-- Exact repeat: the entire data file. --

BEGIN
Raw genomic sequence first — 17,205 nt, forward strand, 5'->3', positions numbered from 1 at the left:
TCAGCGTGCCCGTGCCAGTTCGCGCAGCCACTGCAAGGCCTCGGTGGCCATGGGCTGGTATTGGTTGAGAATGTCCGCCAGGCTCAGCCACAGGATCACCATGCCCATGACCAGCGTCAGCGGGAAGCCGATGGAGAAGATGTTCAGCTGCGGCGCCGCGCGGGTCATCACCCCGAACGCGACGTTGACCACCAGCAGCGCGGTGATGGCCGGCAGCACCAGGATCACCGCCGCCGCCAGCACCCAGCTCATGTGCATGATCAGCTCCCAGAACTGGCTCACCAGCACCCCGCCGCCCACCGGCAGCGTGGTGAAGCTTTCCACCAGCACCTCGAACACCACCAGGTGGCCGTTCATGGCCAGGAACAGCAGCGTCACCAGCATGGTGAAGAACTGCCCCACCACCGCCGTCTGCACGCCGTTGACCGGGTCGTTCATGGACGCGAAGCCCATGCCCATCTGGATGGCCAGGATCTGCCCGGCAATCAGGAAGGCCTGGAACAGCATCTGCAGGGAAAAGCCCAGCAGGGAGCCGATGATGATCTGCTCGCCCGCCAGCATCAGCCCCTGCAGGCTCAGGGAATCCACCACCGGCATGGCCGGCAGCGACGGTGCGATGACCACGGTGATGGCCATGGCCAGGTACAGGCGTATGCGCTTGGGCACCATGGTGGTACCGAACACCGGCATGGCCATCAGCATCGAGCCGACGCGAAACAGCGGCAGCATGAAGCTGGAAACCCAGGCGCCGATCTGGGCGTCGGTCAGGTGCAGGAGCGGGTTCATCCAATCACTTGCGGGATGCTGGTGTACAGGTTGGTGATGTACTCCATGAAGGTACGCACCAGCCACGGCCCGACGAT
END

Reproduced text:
Raw genomic sequence first — 17,205 nt, forward strand, 5'->3', positions numbered from 1 at the left:
TCAGCGTGCCCGTGCCAGTTCGCGCAGCCACTGCAAGGCCTCGGTGGCCATGGGCTGGTATTGGTTGAGAATGTCCGCCAGGCTCAGCCACAGGATCACCATGCCCATGACCAGCGTCAGCGGGAAGCCGATGGAGAAGATGTTCAGCTGCGGCGCCGCGCGGGTCATCACCCCGAACGCGACGTTGACCACCAGCAGCGCGGTGATGGCCGGCAGCACCAGGATCACCGCCGCCGCCAGCACCCAGCTCATGTGCATGATCAGCTCCCAGAACTGGCTCACCAGCACCCCGCCGCCCACCGGCAGCGTGGTGAAGCTTTCCACCAGCACCTCGAACACCACCAGGTGGCCGTTCATGGCCAGGAACAGCAGCGTCACCAGCATGGTGAAGAACTGCCCCACCACCGCCGTCTGCACGCCGTTGACCGGGTCGTTCATGGACGCGAAGCCCATGCCCATCTGGATGGCCAGGATCTGCCCGGCAATCAGGAAGGCCTGGAACAGCATCTGCAGGGAAAAGCCCAGCAGGGAGCCGATGATGATCTGCTCGCCCGCCAGCATCAGCCCCTGCAGGCTCAGGGAATCCACCACCGGCATGGCCGGCAGCGACGGTGCGATGACCACGGTGATGGCCATGGCCAGGTACAGGCGTATGCGCTTGGGCACCATGGTGGTACCGAACACCGGCATGGCCATCAGCATCGAGCCGACGCGAAACAGCGGCAGCATGAAGCTGGAAACCCAGGCGCCGATCTGGGCGTCGGTCAGGTGCAGGAGCGGGTTCATCCAATCACTTGCGGGATGCTGGTGTACAGGTTGGTGATGTACTCCATGAAGGTACGCACCAGCCACGGCCCGACGAT